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Question: I think the Jupiter will be the humanbeing’s second home after 100 years, what do you think?

Question by Fly Angel: I think the Jupiter will be the humanbeing’s second home after 100 years, what do you think?
After 100 years, some people should come to the secondary planet of the Jupiter. Although it is a bit smaller than our earth. But there are very abundant water ice and mineral substance, and atmosphere.they are element of human being. at the same time, the secondary planet of the Jupiter is very near from the Jupiter. That is convenient for induce accelerate the evolvement of the Jupiter. to make a perfect celestial body that people could reside in.
How to accelerate the evolvement of the Jupiter? I have an good idea: launch a extra heavy atomic bomb to the equator of the Jupiter.(it should far from the Great Red Spot). Since the Jupiter crust is rather frangibility, so it will immediately arose volcanic explosion. Those broiling magma will crash and thaw the water ice That on the surface of the Jupiter. So the liquid hydrogen will gasification and rise to the sky. little water sea and island(which formed by the falling and cooling magma)will appear on the Jupiter. Tide will lifting seasonal and continual. in this way, the seawater rub itself will produce heat, so the sea creage will gradual aggrandize. That would slower the velocity of rotation of the Jupiter, so some continent will show up.
There is profuseness water and mineral on the Jupiter. the Jupiter provided All the same with the mineral on our earth, and especially much more than the mineral on the earth. This conjecture is founded on that: the origin of the Jupiter and the earth is the same. I will explain it in < cause of formation of the ten planet tyre foundation & the origin of the plentiful water on the earth>. the Jupiter is not a gas celestial body. the Great Red Spot always exist and it’s position’s immovability is one of the attestation. under the liquid hydrogen which on the Jupiter’ surface, is the thick waterice, under the the Great Red Spot is the alp on the continent.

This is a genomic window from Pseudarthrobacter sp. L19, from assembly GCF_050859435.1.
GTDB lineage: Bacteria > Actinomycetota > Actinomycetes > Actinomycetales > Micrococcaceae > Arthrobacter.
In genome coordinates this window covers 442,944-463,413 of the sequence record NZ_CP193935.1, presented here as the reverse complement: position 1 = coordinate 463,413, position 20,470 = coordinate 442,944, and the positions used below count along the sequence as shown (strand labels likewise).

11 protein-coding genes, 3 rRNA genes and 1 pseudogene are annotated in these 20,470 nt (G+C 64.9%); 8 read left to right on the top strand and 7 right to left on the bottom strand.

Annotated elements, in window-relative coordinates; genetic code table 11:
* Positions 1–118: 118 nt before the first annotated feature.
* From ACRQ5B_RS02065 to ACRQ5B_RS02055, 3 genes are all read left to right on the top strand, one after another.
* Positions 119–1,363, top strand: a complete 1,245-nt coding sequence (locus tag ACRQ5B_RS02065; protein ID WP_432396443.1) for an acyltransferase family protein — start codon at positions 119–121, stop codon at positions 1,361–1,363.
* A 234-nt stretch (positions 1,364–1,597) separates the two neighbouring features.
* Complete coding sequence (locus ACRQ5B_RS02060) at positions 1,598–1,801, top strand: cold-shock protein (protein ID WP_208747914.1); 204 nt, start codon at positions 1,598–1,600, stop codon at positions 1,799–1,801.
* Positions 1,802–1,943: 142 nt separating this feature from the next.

Sorry for my English.
Thanks for teach me the Jupiter’s knowledge, I’ve known it for many years. I believe in some of the data that has been detected, but some detected vision maybe is not so believeble, it’s only an out side vision. I still insist my point of view: the Jupiter is not a gas celestial body although it seemed to be gas. I had explained it particularly in my paper < the formation of the ten planet tyre foundation & the origin of the plentiful water on the earth>. I ‘m not neuropathy or be in drink or smoke too much, haha! perhaps I’m wrong, but I think the “knowledge which had been acknowledged “ maybe not so as sure as deed. If you read my , maybe you will change your opinion on me.

Best answer:

Answer by MrsDebra1966
I’ll pass! Heaven has to be better.

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26 Responses to Question: I think the Jupiter will be the humanbeing’s second home after 100 years, what do you think?

  1. salvagedrover

    Should come to? Is that where you live?

  2. nursesr4evr